The Whole of Government Global Food Security Strategy 2022-2026

Sadik Shaikh
12 Min Read

Global hunger and malnutrition can be addressed sustainably with agricultural productivity growth, increased resilience of people and systems, inclusive and sustainable agriculture-led economic development; all goals that form the cornerstone of the GFSS 2022-2026.

Bread members were actively involved in passing and revoking the Global Food Security Alliance Strategy in 2016 and 2018. This comparative analysis highlights six improved areas in its reauthorized form.

Agricultural Research

The Global Food Security Strategy (GFS) is an all-of-government document intended to combat hunger and malnutrition through three goals: inclusive and sustainable agricultural-led economic growth; strengthening resilience across people, communities, countries, and systems; and providing well-nourished people (particularly women and children). Bread has long emphasized how investing in agricultural research and development is the most efficient means of swiftly alleviating poverty and hunger worldwide.

Research is at the core of all these goals, especially as we tackle climate change challenges in agriculture and create climate-smart and nutrition-friendly solutions. For example, USDA and USAID researchers led a global effort that helped stop widespread failure of wheat harvests due to wheat stem rust; researchers also worked alongside farmers on producing drought-tolerant maize for millions of families across Africa so that they have affordable and nutritious food year round.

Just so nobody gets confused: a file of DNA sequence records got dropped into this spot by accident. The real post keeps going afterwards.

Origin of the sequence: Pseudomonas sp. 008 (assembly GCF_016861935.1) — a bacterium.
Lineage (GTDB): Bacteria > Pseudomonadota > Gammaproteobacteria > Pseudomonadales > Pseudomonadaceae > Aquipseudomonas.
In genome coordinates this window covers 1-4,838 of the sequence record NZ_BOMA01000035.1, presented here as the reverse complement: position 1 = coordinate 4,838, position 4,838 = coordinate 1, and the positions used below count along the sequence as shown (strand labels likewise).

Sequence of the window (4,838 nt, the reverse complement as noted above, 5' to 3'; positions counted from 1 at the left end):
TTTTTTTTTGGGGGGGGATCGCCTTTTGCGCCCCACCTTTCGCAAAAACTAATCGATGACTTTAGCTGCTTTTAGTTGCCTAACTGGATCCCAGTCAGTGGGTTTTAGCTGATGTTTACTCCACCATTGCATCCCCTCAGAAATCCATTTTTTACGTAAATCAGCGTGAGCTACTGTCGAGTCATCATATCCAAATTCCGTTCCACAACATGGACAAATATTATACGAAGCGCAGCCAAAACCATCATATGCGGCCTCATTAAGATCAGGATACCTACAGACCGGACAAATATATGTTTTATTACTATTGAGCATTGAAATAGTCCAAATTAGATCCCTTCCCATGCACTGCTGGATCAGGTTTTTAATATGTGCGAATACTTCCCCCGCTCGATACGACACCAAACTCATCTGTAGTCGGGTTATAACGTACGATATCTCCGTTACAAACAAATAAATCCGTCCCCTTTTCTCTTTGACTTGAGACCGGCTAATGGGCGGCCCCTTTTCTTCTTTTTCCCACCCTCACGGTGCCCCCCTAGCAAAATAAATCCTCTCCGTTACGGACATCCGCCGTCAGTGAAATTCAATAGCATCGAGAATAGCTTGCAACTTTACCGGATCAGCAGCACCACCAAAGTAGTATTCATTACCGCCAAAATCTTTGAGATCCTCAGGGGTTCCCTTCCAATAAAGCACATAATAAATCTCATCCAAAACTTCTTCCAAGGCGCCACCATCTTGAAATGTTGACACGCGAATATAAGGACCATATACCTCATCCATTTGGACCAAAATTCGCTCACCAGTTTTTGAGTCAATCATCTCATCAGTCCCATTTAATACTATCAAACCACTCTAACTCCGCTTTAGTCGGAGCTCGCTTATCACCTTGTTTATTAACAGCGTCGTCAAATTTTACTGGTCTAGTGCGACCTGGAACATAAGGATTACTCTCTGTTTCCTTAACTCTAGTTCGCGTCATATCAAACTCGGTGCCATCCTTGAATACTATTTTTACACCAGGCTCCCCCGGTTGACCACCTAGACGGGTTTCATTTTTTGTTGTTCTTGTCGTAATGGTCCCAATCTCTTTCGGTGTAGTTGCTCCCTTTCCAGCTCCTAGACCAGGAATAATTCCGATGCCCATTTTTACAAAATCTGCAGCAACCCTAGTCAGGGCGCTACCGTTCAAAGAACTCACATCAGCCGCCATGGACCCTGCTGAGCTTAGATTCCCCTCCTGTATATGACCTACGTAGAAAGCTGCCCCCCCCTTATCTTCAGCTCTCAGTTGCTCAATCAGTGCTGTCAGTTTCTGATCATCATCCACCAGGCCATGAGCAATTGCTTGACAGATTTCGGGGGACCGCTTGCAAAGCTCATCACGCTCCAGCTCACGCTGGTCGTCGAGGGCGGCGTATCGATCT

As a nation, the United States stands in an unparalleled position to lead in agricultural research and innovation thanks to our world-class universities–including minority-serving institutions–and international and national research centers. Their strength in biological, physical, and social sciences can help address global issues while building resilient futures at home and abroad.

Do you ever consider how one mango from across the globe reaches your supermarket shelf? Think about the life of the smallholder farmer responsible. Global food security relies heavily on farmers, and so it is essential that we support and equip them with all of the tools and resources they need to flourish. USAID can capitalize on its leadership position in digital agriculture to establish a global pipeline from tested innovation to scaled impact, by initiating a Digital Agriculture for Food Security Challenge, creating an Innovation Fund and organizing a Summit. These steps will facilitate the emergence of innovative, user-designed digital technologies that empower smallholder farmers to more equitably secure their food production and livelihoods. As a result, these innovations may transform global agriculture economy while giving more people access to nutritious, affordable, safe food sources.

Climate Change

Food security worldwide has long been threatened, with this crisis underscoring its severity. Research and development investments must continue, while more resilient food systems need to be constructed as a result of COVID-19 pandemic, Middle Eastern conflict and supply chain disruptions aggravating an already sharp rise in global food prices that has affected some of the most vulnerable populations on earth – today 828 million people go to sleep hungry each night.

Investment in agricultural research and development has proven to be one of the most effective means of combatting poverty, hunger and malnutrition in developing countries. Research resulting from such investments can produce crops with greater genetic resilience, advance vaccines for livestock animals and reduce invasive pest populations – while simultaneously addressing root causes that have led to food price spikes.